Original voicing that exposes more of the character in question.

A way of advancing plot and/or atmosphere, including immediacy (especially for psychological thrillers, my genre).

Sometimes, I need to cut back, a case of less is better. At other times, I need more. On occasion, I will read the amended sections and decide they’ve made the story worse. I think this happens a lot during the writing process. A writer implements an idea or change of plot and it knocks the rest of the story off balance. Writing’s always a gamble; yet, unless the writer takes a risk, she or he will never know what works or doesn’t work.

Just a few of my thoughts.

Today marks my fourth year anniversary of giving up smoking. At times, particularly three or four months in, I didn’t think I would make it, but I can truthfully say I haven’t smoked any cigarettes, or attempted to, in the last four years.

Before then, I had tried to stop many times, but failed.

So what was different this time?

  1. A proper reason for wanting to quit – in this case, a true lung age test gave a disastrous result, enough to force me to face the damage caused from years of smoking
  2. Help from Nicorette products.

I pay close attention to the fact that “just one cigarette” usually leads to another, and then another, and so on, until the ex-smoker has taken up the habit again. In other words, no cigarette is safe for an ex-smoker – a case of, don’t do it.

Looking forward to many more years of not smoking.

Word processing packages offer a lot. Some like Microsoft Word cost. Others, like LibreOffice, come free. In the old days, authors would have typed on a portable or electronic machine, occasionally made errors, and either repaired the errors by using a liquid solution or torn the offending paper out and started again.

Nowadays, using by word processing suites, people can hit spell check. They can also cut and paste sections, an advantage when it comes to structuring a novel, as editors often tell their authors to place chapter two before chapter one. In the old days, the author would have had to retype; now they can highlight the section in question and cut to another place in the story.

Although the software packages have many advantages, they have the potential for fresh problems. Too much cutting and pasting results in general chaos and the reader feeling bombarded with too much information. As authors don’t read their own material objectively enough, they often overlook errors, both simple and major. Moving sections of a story around through cut and paste can also interfere with the original chronology of events; if the author fails to make the relevant corrections, timings, names and locations become confused, leaving the reader questioning whether the publishing house did enough editing on the book.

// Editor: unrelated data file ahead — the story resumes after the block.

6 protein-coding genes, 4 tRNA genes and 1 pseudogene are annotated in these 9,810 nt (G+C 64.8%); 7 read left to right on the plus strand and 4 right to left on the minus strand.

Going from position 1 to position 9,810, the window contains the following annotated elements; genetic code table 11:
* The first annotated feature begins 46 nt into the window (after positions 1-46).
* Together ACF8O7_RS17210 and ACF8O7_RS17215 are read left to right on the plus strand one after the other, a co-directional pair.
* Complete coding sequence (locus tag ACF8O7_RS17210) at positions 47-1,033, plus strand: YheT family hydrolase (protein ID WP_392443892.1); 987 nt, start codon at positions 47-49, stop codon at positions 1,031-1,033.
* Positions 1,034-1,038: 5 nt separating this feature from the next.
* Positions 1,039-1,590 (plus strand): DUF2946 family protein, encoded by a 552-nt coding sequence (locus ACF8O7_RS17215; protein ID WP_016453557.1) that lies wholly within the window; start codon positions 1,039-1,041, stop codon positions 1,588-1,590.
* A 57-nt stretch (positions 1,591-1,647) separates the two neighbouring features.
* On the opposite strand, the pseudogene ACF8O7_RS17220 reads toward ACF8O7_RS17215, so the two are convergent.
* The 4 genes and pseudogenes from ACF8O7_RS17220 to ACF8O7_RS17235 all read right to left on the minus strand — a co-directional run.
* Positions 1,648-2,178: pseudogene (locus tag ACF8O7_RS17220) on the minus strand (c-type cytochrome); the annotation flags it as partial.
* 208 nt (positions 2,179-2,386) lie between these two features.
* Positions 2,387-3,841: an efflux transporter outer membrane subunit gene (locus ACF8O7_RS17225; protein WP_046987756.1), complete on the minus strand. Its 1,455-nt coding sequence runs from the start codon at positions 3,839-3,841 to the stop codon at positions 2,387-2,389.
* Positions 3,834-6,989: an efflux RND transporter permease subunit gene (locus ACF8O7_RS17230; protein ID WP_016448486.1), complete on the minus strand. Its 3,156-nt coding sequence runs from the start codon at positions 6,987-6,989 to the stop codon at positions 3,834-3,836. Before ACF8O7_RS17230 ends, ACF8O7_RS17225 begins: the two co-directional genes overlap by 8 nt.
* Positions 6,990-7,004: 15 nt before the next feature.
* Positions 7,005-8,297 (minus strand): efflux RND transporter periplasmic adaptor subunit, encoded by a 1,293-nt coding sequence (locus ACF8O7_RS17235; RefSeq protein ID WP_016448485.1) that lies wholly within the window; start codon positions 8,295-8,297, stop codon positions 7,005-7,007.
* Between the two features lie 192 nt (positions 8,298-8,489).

So what’s the best way of self-editing a novel? Personally, I think taking a short break before returning to the manuscript will the writer a fresh perspective. Also, dividing the story into sections (maybe quarters or sixths even) enables an author to pay closer attention to all the details.

Just a few of my thoughts.

 

A common scenario. A writer works on a manuscript.  The writer accepts constructive criticism and revises sections of the story. The writer finally accepts that the manuscript is ready to submit to an agent or publisher, and other people agree. An agent or editor either likes the story or thinks it has potential and suggests changes. Develop this theme. Develop that character.  More of this, or less of that. The revision goes on.  When does one finally stop?

I don’t know. No one would have published anything unless they’d persevered against the odds, but the disappointments can be crushing at times. Also, the more a person edits, the more readjustments they need to make. Other sections in the writing may lose their original meaning and immediacy as a result of the revision.

So I suppose it’s a question of balance.  Do the necessary work, but don’t deviate from the true story that you – the writer – wish to convey.

Just a few of my thoughts.